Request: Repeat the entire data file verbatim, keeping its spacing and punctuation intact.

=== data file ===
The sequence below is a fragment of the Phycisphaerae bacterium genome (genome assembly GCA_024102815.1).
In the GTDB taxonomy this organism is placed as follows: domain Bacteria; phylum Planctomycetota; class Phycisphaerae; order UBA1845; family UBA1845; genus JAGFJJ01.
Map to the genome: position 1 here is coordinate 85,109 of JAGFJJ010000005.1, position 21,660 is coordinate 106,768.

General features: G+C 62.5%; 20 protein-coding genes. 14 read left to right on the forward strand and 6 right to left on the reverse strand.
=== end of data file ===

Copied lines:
The sequence below is a fragment of the Phycisphaerae bacterium genome (genome assembly GCA_024102815.1).
In the GTDB taxonomy this organism is placed as follows: domain Bacteria; phylum Planctomycetota; class Phycisphaerae; order UBA1845; family UBA1845; genus JAGFJJ01.
Map to the genome: position 1 here is coordinate 85,109 of JAGFJJ010000005.1, position 21,660 is coordinate 106,768.

General features: G+C 62.5%; 20 protein-coding genes. 14 read left to right on the forward strand and 6 right to left on the reverse strand.